"...it's not the training to be mean but the training to be kind that is used to keep us leashed best." ~ Black Dog Red

"In case you haven't recognized the trend: it proceeds action, dissent, speech." ~ davidly, on how wars get done

"...What sort of meager, unerotic existence must a man live to find himself moved to such ecstatic heights by the mundane sniping of a congressional budget fight. The fate of human existence does not hang in the balance. The gods are not arrayed on either side. Poseiden, earth-shaker, has regrettably set his sights on the poor fishermen of northern Japan and not on Washington, D.C. where his ire might do some good--I can think of no better spot for a little wetland reclamation project, if you know what I mean. The fight is neither revolution nor apocalypse; it is hardly even a fight. A lot of apparatchiks are moving a lot of phony numbers with more zeros than a century of soccer scores around, weaving a brittle chrysalis around a gross worm that, some time hence, will emerge, untransformed, still a worm." ~ IOZ

Nov 11, 2010

On Austerity

Austerity is not "about the economy." It has nothing to with competition, job creation or fiscal solvency. It's not about efficiency. It's not about the commonweal. Austerity is about changing the function of the State back to an older, more versatile, more enduring stable form. Austerity is about preserving the State as a military-policing instrument, whilst shedding those functions which currently provide a buffer against the mastery of the class which controls the state. Where once the ruling class had to buffer the laboring class from the worst excesses of capitalist accumulation, in order to maintain a sufficiently stable and trained laboring population, this condition no longer obtains. The ruling class can, because of globalization and the "offshoring" of plant capacity to crippled and re-colonized "third world" nations, now return to a more traditional set of relations with labor and the growing lumpenproletariat.

Tripling the rate of tuition, or cutting social security - regardless of your opinion of public education, government schools or social insurance - doesn't make the state any more or less solvent. The ruling class will have the State which serves its interests best. It will always fund the State it needs.

It - especially now that globalization has engendered a compact supranational master class -  no longer needs nationally disciplined industrial working populations. So, from the vantage of the ruling class interest, it makes sense to reduce the size of the managerial education pool by pricing out those competitors for positions who lack the class interest. This has the added benefit of more clearly identifying those persons who are willing and able to pursue management and professional education, as well as those with the drive and self-deceptive skills necessary to rule others and pretend that this means "liberty."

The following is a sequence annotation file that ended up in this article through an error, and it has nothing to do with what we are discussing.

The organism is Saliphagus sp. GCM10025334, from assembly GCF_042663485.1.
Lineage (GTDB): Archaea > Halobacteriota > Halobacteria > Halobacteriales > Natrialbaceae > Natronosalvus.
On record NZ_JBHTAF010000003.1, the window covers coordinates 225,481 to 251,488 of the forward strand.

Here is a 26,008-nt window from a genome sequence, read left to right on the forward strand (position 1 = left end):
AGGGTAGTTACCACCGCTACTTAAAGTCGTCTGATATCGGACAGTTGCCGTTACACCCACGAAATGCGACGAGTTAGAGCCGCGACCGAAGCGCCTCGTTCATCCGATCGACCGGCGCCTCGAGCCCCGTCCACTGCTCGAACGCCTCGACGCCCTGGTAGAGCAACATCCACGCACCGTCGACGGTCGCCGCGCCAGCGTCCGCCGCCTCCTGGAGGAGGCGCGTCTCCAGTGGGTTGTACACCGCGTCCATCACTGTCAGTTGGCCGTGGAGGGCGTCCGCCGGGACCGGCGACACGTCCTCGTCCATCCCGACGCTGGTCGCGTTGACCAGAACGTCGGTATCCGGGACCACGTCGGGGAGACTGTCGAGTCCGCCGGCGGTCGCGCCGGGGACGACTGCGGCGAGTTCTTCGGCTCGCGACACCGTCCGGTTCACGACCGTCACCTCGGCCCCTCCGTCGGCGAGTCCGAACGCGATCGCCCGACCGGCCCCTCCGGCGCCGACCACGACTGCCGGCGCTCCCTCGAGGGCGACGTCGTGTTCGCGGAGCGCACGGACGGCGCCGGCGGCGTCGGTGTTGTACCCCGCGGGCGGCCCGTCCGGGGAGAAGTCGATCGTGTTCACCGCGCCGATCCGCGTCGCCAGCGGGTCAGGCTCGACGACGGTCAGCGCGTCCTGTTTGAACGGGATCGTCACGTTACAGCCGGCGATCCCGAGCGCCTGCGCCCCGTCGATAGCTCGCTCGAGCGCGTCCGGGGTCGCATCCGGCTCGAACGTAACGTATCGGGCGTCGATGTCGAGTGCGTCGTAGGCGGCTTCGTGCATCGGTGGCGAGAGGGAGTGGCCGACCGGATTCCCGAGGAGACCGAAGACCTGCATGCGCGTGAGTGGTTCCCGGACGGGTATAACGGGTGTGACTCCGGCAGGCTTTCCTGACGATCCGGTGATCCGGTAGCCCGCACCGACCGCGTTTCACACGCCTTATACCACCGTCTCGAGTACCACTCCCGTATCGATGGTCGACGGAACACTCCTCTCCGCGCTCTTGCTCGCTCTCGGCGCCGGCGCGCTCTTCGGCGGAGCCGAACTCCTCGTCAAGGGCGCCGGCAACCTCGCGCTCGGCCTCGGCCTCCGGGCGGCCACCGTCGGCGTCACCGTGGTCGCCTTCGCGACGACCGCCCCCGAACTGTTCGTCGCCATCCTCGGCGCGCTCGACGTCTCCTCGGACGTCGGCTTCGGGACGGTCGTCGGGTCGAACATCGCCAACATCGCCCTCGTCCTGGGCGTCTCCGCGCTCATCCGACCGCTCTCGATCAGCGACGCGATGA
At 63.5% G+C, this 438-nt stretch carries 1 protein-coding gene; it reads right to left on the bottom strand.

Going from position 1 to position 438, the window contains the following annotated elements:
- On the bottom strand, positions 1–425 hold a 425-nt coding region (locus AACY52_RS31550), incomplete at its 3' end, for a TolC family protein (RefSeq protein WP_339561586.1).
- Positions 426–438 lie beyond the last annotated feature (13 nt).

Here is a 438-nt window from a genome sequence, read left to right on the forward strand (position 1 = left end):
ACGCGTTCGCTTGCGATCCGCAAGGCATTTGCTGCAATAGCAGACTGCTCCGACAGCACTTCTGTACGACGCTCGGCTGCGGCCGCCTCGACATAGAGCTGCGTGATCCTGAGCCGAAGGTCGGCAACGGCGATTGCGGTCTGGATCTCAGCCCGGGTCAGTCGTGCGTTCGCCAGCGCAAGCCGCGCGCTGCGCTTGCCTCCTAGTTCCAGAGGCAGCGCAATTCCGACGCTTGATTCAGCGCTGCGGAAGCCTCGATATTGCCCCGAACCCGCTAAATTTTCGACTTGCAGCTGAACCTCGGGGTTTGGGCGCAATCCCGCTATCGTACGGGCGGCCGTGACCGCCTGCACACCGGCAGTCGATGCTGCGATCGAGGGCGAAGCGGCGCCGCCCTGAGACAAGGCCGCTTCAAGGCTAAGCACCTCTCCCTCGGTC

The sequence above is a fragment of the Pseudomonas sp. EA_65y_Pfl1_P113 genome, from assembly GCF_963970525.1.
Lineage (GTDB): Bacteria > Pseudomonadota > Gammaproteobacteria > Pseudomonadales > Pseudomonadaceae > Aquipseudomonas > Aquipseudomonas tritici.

So too, with the now overt intent to reduce the carrying capacity of the already meager American social insurance system. Again, regardless of opinion about government social welfare, the ruling class no longer needs a labor force shielded against the vagaries of the market. Nor does it any longer require the artificial construct of the nuclear family, in any large numbers, to produce the isolated and alienated workers and professionals who formerly staffed and managed large scale industrial concerns, as well as their support, food provision and health maintenance adjuncts. So, it has begun to shed those State functions which encouraged both the disciplining of labor by education and social security, as well as the disciplining of persons by the artificial nuclear family isolated in single family homes, and raised with an insular, parochial morality of "self-determination."

This is what austerity is about. The transformation of the state. We are lucky enough, if our perspectives are sufficiently broad, to be witnesses to a new set of initial conditions.

And to fuck with them hard, if we get our act together...

[h/ts to Dead Horse and slackbastard for the inspiration]

UPDATE, some 8 hours later: Well damn. BDR says it really well, and in less words: